Although the economy has been mired in recession twice in five years, the size of government’s investment in health reflects its poor positioning on the government’s scale of preference.
A health budget, typically included in the general government budget, is more than a simple accounting instrument to present revenues and expenses, according to a World Health Organisation report on budgeting.
“We keep looking at foreign investments as the saviour for healthcare, but good policy can also increase healthcare financing,” said Abasi Ene-Obong, chief executive of 54GENE. “It doesn’t have to be only investments, it could be the fact that more people can pay for or that health insurance is rejuvenated in the country and made in a way that people have access to it.”
According to Ene-Obong, Nigeria needs to demonstrate healthcare as a priority for investments to be attracted to the industry.
The National Health Insurance Scheme (NHIS) remains the case of a system working for very few among millions of needy people. Allocation to the scheme has been miserly with N144 million budgeted for it in 2020, for instance.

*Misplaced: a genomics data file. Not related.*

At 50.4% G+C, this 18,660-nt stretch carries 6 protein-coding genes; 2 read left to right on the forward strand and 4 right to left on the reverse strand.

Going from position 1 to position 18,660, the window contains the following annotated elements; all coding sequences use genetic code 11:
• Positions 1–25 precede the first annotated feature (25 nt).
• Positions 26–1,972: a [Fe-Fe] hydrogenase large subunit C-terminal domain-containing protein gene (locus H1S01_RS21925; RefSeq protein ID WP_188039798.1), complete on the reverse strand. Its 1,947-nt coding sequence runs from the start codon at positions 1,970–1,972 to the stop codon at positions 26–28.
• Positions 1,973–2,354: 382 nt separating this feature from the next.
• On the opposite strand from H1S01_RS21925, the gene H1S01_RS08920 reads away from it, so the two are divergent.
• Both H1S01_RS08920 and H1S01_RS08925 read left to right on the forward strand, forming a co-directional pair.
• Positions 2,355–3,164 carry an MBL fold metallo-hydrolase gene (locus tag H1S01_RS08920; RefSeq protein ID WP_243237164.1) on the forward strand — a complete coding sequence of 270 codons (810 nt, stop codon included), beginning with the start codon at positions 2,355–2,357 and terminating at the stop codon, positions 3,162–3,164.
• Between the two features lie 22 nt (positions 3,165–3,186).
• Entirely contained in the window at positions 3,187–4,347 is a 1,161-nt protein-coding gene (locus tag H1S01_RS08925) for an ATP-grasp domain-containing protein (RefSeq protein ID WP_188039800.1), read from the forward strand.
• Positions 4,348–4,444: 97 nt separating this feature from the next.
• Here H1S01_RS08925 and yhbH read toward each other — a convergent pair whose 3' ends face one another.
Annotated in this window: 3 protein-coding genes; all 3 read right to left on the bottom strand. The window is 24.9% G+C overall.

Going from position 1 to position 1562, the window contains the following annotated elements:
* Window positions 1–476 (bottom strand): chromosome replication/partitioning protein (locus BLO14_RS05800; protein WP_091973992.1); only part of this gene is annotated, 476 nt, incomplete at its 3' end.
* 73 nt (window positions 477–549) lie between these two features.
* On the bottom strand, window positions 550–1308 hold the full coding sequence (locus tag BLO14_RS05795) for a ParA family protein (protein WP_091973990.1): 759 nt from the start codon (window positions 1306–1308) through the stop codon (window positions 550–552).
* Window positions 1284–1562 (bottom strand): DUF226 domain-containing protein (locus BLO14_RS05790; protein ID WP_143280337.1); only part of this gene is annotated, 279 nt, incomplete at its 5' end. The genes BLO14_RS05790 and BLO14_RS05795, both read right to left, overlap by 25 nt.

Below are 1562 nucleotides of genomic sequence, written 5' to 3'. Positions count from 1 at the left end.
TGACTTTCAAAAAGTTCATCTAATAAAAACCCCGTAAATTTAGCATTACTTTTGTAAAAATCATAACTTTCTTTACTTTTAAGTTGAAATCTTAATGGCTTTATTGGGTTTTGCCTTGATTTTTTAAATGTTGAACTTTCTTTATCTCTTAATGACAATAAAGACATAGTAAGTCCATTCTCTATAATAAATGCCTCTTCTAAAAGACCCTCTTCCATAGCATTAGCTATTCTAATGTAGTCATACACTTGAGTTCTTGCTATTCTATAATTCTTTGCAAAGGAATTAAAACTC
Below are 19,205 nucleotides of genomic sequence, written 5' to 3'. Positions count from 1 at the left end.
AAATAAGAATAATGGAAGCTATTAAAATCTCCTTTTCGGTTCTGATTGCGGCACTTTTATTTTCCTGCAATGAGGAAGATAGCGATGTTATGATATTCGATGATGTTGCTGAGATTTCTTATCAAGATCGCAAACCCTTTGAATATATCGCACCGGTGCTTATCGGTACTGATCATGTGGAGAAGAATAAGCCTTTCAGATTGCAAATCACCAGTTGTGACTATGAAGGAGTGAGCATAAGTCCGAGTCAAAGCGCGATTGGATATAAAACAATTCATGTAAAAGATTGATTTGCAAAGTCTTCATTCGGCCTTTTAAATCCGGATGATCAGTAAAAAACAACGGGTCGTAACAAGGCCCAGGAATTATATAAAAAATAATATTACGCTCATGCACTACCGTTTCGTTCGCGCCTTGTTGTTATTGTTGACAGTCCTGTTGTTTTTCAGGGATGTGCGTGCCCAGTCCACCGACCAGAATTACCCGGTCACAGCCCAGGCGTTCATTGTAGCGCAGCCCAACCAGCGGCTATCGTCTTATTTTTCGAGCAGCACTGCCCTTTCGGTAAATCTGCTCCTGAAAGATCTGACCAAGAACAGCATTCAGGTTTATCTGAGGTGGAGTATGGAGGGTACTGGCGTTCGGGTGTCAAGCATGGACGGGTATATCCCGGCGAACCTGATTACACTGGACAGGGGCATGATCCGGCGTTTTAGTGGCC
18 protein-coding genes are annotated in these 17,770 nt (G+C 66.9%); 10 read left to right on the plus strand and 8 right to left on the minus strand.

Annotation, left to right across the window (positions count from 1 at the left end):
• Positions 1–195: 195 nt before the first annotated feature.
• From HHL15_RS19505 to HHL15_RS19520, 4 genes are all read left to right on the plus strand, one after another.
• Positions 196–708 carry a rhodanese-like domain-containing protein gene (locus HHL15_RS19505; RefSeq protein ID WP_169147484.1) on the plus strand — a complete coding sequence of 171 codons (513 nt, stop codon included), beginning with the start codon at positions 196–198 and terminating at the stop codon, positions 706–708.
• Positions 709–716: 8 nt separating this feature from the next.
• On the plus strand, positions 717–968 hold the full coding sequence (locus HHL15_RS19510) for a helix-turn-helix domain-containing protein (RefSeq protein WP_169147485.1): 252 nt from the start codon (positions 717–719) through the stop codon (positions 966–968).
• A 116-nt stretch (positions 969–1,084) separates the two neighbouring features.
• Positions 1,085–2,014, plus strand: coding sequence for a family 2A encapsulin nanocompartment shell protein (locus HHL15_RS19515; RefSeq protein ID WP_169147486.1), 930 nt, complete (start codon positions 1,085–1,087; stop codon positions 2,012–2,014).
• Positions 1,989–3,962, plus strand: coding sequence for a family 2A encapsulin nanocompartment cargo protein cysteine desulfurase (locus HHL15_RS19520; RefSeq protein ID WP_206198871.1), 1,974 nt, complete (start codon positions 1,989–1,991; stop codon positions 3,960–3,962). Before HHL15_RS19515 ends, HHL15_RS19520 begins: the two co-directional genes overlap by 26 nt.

It covers barely 5 percent of Nigeria’s 206 million population who are mostly officials of the government in civil service and leaves others largely operating in the informal sector to grapple with rising out-of-pocket expenditure.
Lack of insurance has sunk many into poverty as out-of-pocket health burden grows heavier. Individuals’ expenditure on health already contributes $12.3 billion annually, about 80 percent of the country’s total healthcare spending.
For Ene Obi, the country director of ActionAid Nigeria, a non-governmental advocacy outfit, many aspects of the healthcare sector need to be revitalised, starting with the primary healthcare.
“For us who are not in government, we take private insurance, which is a lot more expensive. But what about the millions of youths who do not have jobs? What about the millions of women who are having children every day without jobs and their husbands are underemployed?” she said.
Compulsory care for gunshot victims
One of the bright spots of healthcare in the last five years is the Compulsory Treatment and Care for Victims of Gunshots Act, which took effect in 2017.
For the first time, the relevance of urgency in emergency care rose to the limelight as it became a crime for hospitals to reject victims of gunshots wounds on the grounds of not presenting a police report.